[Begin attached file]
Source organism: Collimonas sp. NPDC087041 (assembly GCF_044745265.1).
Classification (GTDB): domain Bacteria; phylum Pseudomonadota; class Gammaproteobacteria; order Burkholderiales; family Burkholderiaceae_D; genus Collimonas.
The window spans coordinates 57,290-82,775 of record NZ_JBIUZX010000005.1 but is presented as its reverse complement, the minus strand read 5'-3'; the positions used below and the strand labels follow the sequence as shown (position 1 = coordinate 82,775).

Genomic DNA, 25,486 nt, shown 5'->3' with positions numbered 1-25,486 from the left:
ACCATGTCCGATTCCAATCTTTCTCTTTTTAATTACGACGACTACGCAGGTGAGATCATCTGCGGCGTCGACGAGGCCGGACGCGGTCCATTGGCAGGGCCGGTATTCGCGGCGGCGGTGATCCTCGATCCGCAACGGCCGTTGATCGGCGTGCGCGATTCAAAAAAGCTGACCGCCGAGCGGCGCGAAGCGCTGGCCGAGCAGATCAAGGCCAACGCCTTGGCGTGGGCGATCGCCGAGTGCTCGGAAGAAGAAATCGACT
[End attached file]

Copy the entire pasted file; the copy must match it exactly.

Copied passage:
Source organism: Collimonas sp. NPDC087041 (assembly GCF_044745265.1).
Classification (GTDB): domain Bacteria; phylum Pseudomonadota; class Gammaproteobacteria; order Burkholderiales; family Burkholderiaceae_D; genus Collimonas.
The window spans coordinates 57,290-82,775 of record NZ_JBIUZX010000005.1 but is presented as its reverse complement, the minus strand read 5'-3'; the positions used below and the strand labels follow the sequence as shown (position 1 = coordinate 82,775).

Genomic DNA, 25,486 nt, shown 5'->3' with positions numbered 1-25,486 from the left:
ACCATGTCCGATTCCAATCTTTCTCTTTTTAATTACGACGACTACGCAGGTGAGATCATCTGCGGCGTCGACGAGGCCGGACGCGGTCCATTGGCAGGGCCGGTATTCGCGGCGGCGGTGATCCTCGATCCGCAACGGCCGTTGATCGGCGTGCGCGATTCAAAAAAGCTGACCGCCGAGCGGCGCGAAGCGCTGGCCGAGCAGATCAAGGCCAACGCCTTGGCGTGGGCGATCGCCGAGTGCTCGGAAGAAGAAATCGACT